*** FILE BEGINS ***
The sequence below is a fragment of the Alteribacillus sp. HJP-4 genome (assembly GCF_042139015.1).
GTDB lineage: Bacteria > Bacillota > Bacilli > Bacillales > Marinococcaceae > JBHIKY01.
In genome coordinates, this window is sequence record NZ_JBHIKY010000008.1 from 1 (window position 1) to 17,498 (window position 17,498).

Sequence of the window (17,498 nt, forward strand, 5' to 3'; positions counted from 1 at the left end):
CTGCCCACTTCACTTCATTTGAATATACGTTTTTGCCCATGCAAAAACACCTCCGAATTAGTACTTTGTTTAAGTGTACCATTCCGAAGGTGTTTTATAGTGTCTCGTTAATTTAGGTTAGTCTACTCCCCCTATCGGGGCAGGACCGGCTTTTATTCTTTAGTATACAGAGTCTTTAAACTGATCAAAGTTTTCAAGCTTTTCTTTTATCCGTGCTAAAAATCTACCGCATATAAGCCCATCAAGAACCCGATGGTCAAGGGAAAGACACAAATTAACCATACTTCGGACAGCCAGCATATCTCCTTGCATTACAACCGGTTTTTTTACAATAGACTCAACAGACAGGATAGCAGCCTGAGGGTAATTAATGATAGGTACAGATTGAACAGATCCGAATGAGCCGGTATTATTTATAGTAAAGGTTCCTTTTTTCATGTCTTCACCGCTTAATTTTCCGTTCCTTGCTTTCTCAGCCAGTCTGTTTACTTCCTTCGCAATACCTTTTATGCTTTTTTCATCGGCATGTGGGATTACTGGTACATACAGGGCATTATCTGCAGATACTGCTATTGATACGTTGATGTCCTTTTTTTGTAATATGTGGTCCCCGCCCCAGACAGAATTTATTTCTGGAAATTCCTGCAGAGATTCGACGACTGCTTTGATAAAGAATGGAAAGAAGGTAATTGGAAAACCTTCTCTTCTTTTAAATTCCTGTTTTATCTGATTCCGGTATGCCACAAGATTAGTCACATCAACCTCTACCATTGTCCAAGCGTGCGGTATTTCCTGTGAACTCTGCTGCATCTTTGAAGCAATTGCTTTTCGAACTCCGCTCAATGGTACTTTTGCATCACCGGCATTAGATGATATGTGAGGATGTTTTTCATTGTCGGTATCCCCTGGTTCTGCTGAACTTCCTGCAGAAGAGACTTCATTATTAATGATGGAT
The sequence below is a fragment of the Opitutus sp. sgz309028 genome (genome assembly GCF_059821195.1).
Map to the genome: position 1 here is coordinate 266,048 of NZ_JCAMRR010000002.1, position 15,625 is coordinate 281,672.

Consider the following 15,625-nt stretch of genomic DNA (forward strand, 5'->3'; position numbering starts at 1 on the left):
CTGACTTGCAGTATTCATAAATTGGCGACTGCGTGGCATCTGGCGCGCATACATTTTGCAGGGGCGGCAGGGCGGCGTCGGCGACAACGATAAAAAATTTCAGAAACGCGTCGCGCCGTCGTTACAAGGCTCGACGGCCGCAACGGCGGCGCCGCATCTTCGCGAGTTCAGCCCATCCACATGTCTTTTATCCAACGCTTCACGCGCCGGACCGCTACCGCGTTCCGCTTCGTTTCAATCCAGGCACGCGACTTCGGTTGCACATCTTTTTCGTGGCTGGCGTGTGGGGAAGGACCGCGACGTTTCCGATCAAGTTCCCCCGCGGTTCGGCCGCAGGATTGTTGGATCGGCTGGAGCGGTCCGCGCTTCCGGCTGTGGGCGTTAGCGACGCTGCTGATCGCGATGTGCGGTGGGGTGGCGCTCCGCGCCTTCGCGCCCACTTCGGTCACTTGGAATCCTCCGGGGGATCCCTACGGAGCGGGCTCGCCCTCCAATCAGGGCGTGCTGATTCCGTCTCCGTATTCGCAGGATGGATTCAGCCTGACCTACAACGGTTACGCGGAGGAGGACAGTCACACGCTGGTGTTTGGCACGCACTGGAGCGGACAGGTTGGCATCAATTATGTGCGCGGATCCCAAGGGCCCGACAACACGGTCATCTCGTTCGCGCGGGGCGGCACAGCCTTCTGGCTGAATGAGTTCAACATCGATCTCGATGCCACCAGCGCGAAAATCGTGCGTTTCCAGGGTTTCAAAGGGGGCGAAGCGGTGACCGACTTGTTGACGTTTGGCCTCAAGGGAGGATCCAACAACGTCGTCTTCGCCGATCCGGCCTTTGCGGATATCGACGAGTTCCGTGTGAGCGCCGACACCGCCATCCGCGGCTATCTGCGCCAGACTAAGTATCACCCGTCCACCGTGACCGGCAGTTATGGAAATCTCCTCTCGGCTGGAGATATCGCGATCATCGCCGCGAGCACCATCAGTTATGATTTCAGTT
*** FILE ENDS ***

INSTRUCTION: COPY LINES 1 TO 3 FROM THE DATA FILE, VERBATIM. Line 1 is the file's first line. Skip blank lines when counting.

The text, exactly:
The sequence below is a fragment of the Alteribacillus sp. HJP-4 genome (assembly GCF_042139015.1).
GTDB lineage: Bacteria > Bacillota > Bacilli > Bacillales > Marinococcaceae > JBHIKY01.
In genome coordinates, this window is sequence record NZ_JBHIKY010000008.1 from 1 (window position 1) to 17,498 (window position 17,498).